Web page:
Books by Greg Logsted

Released: June 23, 2009

Growing up with a covert operative for a father, 13-year-old Cody Saron is prepared for almost anything that comes his way. Now living in a small Connecticut town after narrowly avoiding an assassin's bomb, Cody may not be so lucky in the halls of his new middle school. Instead of focusing on the rather standard "out of his element" plot, Logsted knows that the best way to draw readers in is with action, and the pages are packed with karate and midnight excursions. Cody has an older foil, Andy, a discharged Army Ranger who lost an arm in Iraq, and the two characters bond over post-traumatic dtress disorder and the challenges of adapting to civilian life. Highly educated and socially awkward, Cody has confrontations with his teachers that will resonate with readers of all backgrounds. A convoluted resolution is mostly lost in the action-packed conclusion, but with guns, kicks and silencers, it's not really important. Funny and fast paced, this fits right in with the beach-read crowd. (Fiction. 10-14)Read full book review >
Released: March 23, 2009

Baratz-Logsted and Co.'s intrepid octuplets return for the third installment in this eight-part series (Annie's Adventures, 2009, etc.). Relying on equal measures of cleverness and courage, the Huit siblings need to discover their individual secret powers in order to unravel the mystery behind their parents' disappearance. Here the authors revitalize their story line with a tale about the slightly cantankerous third sister. When Georgia receives her special gift at the beginning of the month—rather than its end—the feisty miss impetuously returns it to parts unknown. Her exhilarating adventure involves missing teachers, a diabolical substitute and a nefarious relative, culminating in a daring rescue that requires Georgia's newfound ability to disappear at will. Some previously flat and one-dimensional characters take on greater depth and expand the girls' stable of allies. Weber's humorous sketches aptly capture the more comical elements of the story. This strong follow-up leaves the Sisters 8 and readers poised and eager for their next adventure. (Fiction. 6-10)Read full book review >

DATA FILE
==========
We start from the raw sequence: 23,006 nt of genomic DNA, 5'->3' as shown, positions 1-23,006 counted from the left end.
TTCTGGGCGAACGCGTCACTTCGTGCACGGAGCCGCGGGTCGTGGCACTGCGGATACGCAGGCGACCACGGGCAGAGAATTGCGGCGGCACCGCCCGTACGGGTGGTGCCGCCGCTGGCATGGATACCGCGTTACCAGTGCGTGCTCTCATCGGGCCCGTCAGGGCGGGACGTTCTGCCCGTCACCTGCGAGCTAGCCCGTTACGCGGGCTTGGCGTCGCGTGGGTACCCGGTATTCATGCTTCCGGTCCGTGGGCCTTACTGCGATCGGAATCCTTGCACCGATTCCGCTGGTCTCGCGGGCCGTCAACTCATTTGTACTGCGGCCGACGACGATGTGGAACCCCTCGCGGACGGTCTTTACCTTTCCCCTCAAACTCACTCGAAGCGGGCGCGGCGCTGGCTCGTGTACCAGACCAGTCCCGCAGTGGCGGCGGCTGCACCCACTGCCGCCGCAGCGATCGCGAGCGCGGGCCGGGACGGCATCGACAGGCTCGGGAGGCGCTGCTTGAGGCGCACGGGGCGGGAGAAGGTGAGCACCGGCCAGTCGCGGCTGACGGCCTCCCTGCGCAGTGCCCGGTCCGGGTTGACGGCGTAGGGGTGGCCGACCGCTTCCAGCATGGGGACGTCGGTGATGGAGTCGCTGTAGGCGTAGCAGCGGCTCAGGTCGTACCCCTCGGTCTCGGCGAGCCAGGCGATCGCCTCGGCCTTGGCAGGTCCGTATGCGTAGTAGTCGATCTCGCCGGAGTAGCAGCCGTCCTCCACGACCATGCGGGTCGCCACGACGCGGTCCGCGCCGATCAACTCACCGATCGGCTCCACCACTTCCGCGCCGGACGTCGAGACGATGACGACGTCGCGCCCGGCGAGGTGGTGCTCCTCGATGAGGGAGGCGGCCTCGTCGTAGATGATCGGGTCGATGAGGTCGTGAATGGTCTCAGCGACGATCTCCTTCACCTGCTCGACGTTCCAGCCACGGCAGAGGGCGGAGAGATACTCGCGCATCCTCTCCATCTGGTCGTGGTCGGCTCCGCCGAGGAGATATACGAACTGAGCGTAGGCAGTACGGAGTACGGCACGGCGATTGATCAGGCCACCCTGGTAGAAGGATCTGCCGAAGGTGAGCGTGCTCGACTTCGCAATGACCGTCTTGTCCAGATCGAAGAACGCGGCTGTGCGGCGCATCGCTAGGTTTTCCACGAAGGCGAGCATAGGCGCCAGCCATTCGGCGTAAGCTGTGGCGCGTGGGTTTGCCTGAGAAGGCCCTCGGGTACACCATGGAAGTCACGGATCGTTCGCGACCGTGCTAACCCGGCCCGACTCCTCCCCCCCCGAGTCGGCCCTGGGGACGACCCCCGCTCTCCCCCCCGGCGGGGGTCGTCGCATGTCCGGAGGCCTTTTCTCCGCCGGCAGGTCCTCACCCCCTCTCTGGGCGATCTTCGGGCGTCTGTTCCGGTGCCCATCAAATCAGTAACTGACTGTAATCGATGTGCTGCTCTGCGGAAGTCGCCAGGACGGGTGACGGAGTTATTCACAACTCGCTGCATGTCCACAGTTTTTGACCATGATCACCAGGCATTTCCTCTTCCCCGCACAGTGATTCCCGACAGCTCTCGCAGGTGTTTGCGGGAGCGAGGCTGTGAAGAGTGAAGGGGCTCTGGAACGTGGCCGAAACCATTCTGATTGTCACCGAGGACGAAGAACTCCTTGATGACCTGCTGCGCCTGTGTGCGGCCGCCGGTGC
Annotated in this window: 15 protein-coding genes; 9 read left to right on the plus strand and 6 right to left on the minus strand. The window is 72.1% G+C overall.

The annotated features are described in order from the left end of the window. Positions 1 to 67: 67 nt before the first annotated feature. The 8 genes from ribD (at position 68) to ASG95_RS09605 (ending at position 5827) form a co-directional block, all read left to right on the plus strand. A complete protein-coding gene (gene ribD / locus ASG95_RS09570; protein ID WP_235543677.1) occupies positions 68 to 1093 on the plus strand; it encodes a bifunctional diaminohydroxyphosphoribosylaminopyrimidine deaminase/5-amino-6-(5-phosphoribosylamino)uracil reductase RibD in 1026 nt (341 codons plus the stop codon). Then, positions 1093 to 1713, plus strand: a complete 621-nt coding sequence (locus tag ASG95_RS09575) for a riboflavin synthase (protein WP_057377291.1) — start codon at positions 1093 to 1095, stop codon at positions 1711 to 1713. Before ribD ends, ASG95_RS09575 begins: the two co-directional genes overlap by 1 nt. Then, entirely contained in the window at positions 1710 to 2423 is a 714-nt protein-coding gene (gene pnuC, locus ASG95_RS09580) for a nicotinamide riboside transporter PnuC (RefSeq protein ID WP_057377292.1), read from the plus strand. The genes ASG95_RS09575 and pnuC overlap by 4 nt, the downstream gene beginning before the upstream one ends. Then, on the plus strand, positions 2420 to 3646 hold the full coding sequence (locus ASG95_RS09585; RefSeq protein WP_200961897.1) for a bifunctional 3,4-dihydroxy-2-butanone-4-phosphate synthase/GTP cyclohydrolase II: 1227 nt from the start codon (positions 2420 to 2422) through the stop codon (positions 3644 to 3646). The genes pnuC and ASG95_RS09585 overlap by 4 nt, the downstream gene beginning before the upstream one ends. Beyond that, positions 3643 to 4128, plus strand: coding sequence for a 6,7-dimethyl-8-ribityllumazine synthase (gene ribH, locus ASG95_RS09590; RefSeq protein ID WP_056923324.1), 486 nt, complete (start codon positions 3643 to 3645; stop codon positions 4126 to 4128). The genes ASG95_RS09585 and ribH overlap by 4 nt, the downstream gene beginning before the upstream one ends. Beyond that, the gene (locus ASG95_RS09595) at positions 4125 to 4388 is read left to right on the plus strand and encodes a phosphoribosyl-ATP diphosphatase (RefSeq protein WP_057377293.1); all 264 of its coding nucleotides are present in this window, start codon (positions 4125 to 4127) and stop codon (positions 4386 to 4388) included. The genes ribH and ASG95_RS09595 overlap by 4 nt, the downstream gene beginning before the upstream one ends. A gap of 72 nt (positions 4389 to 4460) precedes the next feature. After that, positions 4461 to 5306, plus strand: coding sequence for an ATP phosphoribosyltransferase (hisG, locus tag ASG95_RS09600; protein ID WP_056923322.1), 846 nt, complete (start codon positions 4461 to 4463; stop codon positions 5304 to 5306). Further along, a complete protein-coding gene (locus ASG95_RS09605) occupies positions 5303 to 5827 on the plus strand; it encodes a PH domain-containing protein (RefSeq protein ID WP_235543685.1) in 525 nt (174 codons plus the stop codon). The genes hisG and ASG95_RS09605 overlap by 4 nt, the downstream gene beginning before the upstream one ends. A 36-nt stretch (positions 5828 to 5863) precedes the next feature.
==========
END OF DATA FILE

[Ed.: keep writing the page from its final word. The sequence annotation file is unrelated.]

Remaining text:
Released: Dec. 29, 2008

Resourceful octuplets set out to discover the mystery of their missing parents. The offspring of a model father and a scientist/inventor mother, their unorthodox household includes a talking refrigerator. Guided by notes from an unknown source, each girl must unlock her secret power in order to receive a clue in solving their parents' disappearance. The presence of a villainous neighbor and the need to maintain the ruse that their parents are still around keep the girls too busy to be scared. This opener establishes a simple template for the series: The adventures unfold month by month from January to August, each volume focusing on an individual sibling's quest—in this case, Annie's discovery that she's a financial whiz. Narrated in the first-person plural by one—or more?—of the sisters, the arch tone owes much to Snicket and the like. Weber's lively black-and-white sketches highlight the humorous and fantastical elements of the story. Baratz-Logsted's tales of thrills, suspense and hijinks should satisfy adventure-seeking young readers. Book two, Durinda's Dangers (ISBN: 978-0-547-13347-8; paper 978-0-547-05339-4), publishes simultaneously. (Fantasy. 6-10)Read full book review >